Video Editing for Debian 11

On linux, when i needed to edit a video I usually go to Kdenlive, I used to think it is THE linux alternative to Adobe Premier Pro, until yesterday, when a friend recommended I try out OpenShot

I am a Gnome user, Kdenlive was designed for KDE, I have always run it in gnome (Unity) and it worked fine, but today, I am feeling adventurous and up for trying OpenShot, openshot too is pyQt which is a bummer, but hey, this is not why we doing this

Reminder
KDE is based on Qt and Gnome is based on GTK. both applications here are meant for KDE, and I don’t really want to install KDE on my machine

This post here is where I will leave my impressions so hang tight.

redis for Laravel on Debian

If you are like me, running only your own projects on a server, you might want to skip authentication

the changes I generally make to the file /etc/redis/redis.conf are

1- At the very beginning, limit the RAM redis can use with the line

maxmemory 2gb

2- Change the supervisor to systemd by modifying the line

supervised no

to

supervised systemd

Now, to test the new config, from the command line, run the following commands

systemctl restart redis-server
redis-cli
ping
config get maxmemory
quit

You have just configured redis and tested your new settings.

Nested virtualization in KVM

The reason I am enabling this in my virtual machine is to develop with android studio under windows or Linux in a dedicated development machine (Let us call it an android development virtual machine), you will need to enable nested virtualization for the virtual android phone that comes with Android studio, there are many occasions where you need nested virtualization, so let us see what we need to do.

1- Check if our system allows nested virtualization with the following line

cat /sys/module/kvm_intel/parameters/nested 

If this returns a Y or a 1, then we are good to go to the next step, if not, then execute the following to enable the feature on the host system

echo 'options kvm_intel nested=1' >> /etc/modprobe.d/qemu-system-x86.conf 

Now, with that out of the way, we can move to the next step

2- Enable nested virtualization in the config of the virtual machine, either with virsh edit or edit the file manually and reload it, whatever you are used to doing should work

virsh edit androiddev

Now, specify either host-model OR host-passthrough, host model is more compatible when moving the virtual machine to a new CPU, while host-passthrough will deliver absolutly all CPU features to the guest os, but is very unfriendly to moving the machine to a different KVM host

<cpu mode='host-model'> 

Giving SFTP access to a user for a certain directory !

In this mini tutorial, I will be adding the user kareem to the system, and allow kareem to sftp into a web directory where he can post his web design work, as usual, the steps first, then whatever explanations !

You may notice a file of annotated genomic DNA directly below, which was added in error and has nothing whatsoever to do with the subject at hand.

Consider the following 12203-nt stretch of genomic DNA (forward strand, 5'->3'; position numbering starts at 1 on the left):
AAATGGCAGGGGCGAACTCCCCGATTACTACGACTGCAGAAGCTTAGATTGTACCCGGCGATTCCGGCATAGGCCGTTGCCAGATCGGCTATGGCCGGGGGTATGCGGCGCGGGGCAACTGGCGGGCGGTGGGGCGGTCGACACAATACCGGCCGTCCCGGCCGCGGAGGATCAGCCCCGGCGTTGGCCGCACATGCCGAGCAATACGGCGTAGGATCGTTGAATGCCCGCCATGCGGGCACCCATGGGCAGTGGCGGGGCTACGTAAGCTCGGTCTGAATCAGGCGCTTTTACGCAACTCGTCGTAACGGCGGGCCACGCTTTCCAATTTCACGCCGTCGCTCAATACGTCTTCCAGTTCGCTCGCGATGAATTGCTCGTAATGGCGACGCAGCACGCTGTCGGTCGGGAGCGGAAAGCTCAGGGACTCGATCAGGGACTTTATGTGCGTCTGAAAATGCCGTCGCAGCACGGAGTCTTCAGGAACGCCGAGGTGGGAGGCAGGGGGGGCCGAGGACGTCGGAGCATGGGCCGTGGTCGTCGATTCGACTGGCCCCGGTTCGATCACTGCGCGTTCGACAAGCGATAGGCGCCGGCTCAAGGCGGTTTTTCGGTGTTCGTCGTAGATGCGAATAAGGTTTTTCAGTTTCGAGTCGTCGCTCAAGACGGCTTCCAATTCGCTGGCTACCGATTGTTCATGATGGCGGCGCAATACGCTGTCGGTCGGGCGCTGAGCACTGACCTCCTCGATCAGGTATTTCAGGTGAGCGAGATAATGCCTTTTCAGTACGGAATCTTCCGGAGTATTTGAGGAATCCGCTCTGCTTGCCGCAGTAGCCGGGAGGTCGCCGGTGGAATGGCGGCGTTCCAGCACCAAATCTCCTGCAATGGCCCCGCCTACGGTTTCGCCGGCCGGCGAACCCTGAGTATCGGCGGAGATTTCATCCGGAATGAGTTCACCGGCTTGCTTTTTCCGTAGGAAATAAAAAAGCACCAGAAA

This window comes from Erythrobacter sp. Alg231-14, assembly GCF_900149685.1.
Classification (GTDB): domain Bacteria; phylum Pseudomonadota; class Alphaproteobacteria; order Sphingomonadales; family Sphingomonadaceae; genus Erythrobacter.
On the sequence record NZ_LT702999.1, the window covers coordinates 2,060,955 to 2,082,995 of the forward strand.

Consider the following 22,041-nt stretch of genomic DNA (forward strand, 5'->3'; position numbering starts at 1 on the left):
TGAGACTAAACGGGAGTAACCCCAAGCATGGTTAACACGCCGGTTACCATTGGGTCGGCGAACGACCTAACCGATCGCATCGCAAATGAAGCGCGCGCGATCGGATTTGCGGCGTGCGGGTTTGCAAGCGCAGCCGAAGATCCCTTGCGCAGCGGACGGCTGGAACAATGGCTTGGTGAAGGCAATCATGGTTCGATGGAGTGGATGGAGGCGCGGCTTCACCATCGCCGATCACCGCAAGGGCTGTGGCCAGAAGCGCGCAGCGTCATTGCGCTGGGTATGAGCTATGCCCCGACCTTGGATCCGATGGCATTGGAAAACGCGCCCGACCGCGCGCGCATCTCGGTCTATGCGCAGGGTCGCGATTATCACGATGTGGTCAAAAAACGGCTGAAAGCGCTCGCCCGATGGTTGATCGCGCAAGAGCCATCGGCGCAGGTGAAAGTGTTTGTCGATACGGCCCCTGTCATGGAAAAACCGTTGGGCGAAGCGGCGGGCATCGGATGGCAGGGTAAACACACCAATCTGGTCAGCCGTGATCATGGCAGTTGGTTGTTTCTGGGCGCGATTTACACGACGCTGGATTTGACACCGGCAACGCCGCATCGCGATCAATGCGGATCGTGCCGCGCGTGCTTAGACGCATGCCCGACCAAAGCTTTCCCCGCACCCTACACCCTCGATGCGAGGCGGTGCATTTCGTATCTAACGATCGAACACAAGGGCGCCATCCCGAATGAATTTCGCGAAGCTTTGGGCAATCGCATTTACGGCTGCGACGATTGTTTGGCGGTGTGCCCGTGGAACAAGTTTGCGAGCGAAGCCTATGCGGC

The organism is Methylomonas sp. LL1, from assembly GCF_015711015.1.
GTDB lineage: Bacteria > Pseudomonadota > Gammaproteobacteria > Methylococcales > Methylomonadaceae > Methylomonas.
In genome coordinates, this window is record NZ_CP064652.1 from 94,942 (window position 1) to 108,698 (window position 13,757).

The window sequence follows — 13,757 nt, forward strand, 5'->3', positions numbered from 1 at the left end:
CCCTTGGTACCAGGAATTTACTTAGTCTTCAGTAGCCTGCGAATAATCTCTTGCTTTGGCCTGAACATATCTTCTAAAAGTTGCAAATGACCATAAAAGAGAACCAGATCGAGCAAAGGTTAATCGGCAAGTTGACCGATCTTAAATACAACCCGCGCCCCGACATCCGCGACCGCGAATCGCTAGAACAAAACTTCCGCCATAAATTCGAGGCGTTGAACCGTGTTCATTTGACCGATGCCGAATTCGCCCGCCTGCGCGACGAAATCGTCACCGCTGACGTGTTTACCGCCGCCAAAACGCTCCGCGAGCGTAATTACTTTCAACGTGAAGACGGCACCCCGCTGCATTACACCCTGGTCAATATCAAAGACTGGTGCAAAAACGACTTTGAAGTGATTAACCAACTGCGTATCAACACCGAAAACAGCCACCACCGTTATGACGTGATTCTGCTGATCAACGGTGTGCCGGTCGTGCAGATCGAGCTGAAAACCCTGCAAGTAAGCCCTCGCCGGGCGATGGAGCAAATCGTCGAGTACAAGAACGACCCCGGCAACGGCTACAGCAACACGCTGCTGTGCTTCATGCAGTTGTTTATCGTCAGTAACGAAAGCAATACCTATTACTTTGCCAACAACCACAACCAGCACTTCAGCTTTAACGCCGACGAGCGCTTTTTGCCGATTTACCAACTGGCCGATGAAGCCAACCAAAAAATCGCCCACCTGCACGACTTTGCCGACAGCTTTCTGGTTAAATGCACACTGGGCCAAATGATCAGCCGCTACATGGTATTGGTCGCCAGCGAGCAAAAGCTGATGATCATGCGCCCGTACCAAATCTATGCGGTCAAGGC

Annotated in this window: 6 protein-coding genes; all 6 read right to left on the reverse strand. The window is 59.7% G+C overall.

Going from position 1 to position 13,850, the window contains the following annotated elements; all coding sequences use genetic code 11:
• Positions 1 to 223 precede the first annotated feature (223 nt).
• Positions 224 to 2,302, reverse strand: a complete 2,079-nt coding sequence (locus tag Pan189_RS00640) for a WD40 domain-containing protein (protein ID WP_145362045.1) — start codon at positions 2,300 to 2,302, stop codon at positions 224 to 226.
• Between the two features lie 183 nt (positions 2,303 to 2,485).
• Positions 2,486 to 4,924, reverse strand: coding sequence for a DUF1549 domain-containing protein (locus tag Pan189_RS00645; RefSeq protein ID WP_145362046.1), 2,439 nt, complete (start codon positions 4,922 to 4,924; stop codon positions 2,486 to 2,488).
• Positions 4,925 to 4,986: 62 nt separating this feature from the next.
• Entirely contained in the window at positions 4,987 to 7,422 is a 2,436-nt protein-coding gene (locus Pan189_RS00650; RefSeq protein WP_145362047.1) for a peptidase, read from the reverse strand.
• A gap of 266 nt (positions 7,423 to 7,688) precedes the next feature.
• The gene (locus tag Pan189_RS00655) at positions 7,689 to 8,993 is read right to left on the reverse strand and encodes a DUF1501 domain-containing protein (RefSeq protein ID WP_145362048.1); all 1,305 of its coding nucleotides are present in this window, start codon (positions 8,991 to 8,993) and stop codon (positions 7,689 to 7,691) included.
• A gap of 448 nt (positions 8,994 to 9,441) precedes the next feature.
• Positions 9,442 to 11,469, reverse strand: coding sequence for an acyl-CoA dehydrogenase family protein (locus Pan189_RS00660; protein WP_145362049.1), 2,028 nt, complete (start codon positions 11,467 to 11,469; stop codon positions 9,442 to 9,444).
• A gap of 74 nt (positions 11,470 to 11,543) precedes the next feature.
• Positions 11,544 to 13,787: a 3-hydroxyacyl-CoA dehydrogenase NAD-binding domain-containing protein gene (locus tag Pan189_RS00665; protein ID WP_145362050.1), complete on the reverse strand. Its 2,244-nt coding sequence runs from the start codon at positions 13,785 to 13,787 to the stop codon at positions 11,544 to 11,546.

There are two ways to do this, one to add one user, the other to add a group of users, you can either pick one, or do both !

The part in common between both solutions

apt-get install openssh-server
adduser kareem
Then enter a new password twice for kareem

The interesting thing about this sftp user business is that the directory we will specify as the root for the user kareem has to be owned by root ! so go ahead and create the directory /var/www/html/usr/kareem, then execute the following commands

chown root:root /var/www/html/usr
chmod 755 /var/www/html/usr

chown kareem:kareem /var/www/html/usr/kareem

Now, the user kareem owns a directory within his root directory that he can write to, and can not write outside that directory since he does not have the OS permissions, Now, let us add kareem to the list of people who have sftp access but not ssh access.

Edit /etc/ssh/sshd_config and append the following to the document

Match User kareem
ForceCommand internal-sftp
PasswordAuthentication yes
ChrootDirectory /var/www/html/usr
PermitTunnel no
AllowAgentForwarding no
AllowTcpForwarding no
X11Forwarding no

Now, restart the service by executing the following command

systemctl restart ssh

You are done, try connecting with something like winSCP

Resume bad blocks where it was stopped

The answer to this should be simple, I initiated the test with

badblocks -nsv /dev/sdb

, first, interrupt bad blocks with ctrl+c, the output should be

Checking for bad blocks in non-destructive read-write mode
From block 0 to 1953514583
Checking for bad blocks (non-destructive read-write test)
Testing with random pattern:   0.92% done, 49:38 elapsed. (0/0/0 errors)
 21.32% done, 18:49:24 elapsed. (0/0/0 errors)

Interrupted at block 416437376

Interrupt caught, cleaning up

Okay, so we know what blocks it was supposed to check (1 through 1953514583), and where it was interrupted (416437376)

So i will ask it to resume testing from where it finished (-1), up to the end

badblocks -nsv /dev/sdb 1953514583 416437375

n = Non destructive